The streets were already packed when we arrived at 3:20.  We made our way to the center of town, wondering where we needed to go to observe the festivities.  In broken German, I asked someone where to go to see Fasnacht.  They responded “anywhere.”  At the time, I didn’t find it particularly helpful, but they were right.  People line the streets and it wasn’t hard to find the floats.  We wandered up the empty streets, past the sidewalks packed with people until we found an empty space where we could stand.  People who were much better prepared had staked out any and all available high ground from to view the parade.

Right on cue at 4:00 a.m., the parade started.  It was magical, worth the sleeplessness (even while nursing a cold), and something I know we will never forget.  Post-parade, participants and observers alike crowd into bars and restaurants fill Basel’s bars and cafes to warm up, hydrate and fill their bellies.

The streets do not remain silent for long.  The Cliques resume strolling the streets, but in a less organized way following a seemingly random route. This is known as ‘Gässle’. People wander the streets following them.

Although it probably doesn’t have the racousness of Rio’s streets during carnival, it has a cheery, warm, even joyous vibe.

Cliques have to take breaks.  I did a bit of investigation to find out how they keep warm and their energy up.

Not all participants dipped into the sauce.  We saw many children playing instruments and marching.  There were so many of them that we joked flute and drums were the only music instruments taught in Basel’s schools.  Seriously, there were thousands upon thousands of musicians playing those two instruments (and doing it quite well).

There are several more parades during which Waggis throw goodies to the crowds.  Waggis are hardly incognito.  They have gigantic plaster heads with bibulous noses and large frizzy wigs.  They also roam the streets, sneaking up on, chasing people and showering them with confetti (and in some cases stuffing it down their backs).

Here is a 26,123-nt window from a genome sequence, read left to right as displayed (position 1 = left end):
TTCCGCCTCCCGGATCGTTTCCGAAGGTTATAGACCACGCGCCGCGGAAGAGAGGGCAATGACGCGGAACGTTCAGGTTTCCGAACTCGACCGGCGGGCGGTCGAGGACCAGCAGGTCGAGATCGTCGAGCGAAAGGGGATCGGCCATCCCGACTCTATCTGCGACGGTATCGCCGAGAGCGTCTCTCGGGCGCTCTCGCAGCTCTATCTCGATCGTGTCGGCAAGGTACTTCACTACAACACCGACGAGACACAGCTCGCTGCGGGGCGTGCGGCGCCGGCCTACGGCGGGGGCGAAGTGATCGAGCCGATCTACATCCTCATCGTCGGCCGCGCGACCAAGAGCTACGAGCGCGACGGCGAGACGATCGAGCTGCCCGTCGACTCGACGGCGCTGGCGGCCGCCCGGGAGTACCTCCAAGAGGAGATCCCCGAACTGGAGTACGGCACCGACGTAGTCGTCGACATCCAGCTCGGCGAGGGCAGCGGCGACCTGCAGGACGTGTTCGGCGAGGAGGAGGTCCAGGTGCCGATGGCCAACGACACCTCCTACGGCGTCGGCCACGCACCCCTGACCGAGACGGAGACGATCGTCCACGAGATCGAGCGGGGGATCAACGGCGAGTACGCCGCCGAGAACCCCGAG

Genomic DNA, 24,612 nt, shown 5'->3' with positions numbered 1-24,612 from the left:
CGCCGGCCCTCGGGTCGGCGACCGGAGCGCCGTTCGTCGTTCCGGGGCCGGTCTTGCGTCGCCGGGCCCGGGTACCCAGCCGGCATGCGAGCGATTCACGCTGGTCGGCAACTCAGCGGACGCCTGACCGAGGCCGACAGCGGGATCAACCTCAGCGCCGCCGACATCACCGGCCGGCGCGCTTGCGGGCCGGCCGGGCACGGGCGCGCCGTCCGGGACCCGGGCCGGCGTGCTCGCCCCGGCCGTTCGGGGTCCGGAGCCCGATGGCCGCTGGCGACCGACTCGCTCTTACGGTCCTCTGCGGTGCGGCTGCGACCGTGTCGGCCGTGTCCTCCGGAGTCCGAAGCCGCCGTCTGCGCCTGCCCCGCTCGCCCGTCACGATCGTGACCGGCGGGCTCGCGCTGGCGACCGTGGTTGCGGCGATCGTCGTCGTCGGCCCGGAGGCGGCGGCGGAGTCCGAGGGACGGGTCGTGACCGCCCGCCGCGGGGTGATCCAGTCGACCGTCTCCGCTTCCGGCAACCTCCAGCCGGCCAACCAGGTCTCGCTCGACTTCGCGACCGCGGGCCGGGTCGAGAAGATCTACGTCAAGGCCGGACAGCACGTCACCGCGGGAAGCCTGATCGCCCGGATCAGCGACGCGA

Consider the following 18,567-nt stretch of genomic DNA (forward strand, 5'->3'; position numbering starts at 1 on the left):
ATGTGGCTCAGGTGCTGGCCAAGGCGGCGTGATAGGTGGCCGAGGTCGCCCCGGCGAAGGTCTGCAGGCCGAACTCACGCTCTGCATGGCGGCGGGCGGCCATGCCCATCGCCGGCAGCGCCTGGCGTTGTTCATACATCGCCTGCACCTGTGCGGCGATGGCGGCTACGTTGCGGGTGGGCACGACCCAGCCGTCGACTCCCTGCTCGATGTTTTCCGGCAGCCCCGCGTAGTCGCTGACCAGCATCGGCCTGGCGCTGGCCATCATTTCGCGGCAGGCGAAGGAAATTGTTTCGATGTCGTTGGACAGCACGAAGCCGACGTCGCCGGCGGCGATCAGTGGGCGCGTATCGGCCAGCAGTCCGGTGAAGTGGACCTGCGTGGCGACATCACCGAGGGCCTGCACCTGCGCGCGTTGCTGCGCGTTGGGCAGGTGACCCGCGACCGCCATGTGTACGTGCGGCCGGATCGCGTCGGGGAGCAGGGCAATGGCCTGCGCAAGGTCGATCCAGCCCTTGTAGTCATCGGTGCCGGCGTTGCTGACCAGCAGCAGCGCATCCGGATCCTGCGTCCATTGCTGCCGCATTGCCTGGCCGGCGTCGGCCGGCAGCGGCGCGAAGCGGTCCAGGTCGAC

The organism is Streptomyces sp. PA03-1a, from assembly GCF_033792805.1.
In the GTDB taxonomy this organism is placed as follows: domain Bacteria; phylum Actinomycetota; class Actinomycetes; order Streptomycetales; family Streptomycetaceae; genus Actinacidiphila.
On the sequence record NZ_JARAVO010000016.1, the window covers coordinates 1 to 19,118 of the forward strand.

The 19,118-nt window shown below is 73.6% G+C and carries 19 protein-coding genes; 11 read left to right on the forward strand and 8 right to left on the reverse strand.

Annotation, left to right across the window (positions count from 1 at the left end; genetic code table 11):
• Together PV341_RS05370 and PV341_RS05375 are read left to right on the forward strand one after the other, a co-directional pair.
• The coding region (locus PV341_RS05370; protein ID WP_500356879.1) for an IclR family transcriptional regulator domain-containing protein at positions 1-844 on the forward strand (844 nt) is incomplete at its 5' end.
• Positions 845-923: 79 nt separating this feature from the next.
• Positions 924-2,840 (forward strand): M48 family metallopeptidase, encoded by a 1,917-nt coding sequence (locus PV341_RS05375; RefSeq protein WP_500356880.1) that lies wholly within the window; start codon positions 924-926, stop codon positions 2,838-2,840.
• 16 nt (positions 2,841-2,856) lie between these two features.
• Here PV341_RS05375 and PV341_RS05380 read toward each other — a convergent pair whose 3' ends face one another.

They only throw single colored, not multi-colored, confetti.  Back in the day confetti sellers decided to only sell single colored confetti so that people could tell if confetti was reused (aka, scooped up off the dirty ground).  Once fresh confetti was easily identifiable, using anything else became taboo.  Confetti sellers are still patting themselves on the back over that one.

Courtesy of badische-seiten.de

Finally, Gugge, a sort of concert by brass bands that morphs into a musical parade, start-up and continue past midnight.  In the evening while the Gugge’s roam the streets, Schnitzelbank singers entertain the revelers with satirical songs and verse about current events in restaurants and bars.

Morgestreich, An Early Morning Parade During Basel’s Carnival Celebration

Basel, Switzerand’s Carnival celebration, Fasnacht, starts with the Morgestraich parade at four o’clock on the Monday morning after Ash Wednesday.  When clocks strike four, the entire city goes black.  When the streetlights go out, a magical atmosphere envelops the city and the tens of thousands assembled to watch gasp.

Lanterns are lit and fife and drum music starts to waft through the streets.  Masked marchers in strange, whimsical costumes, and large caricature heads form eerie processions through the streets.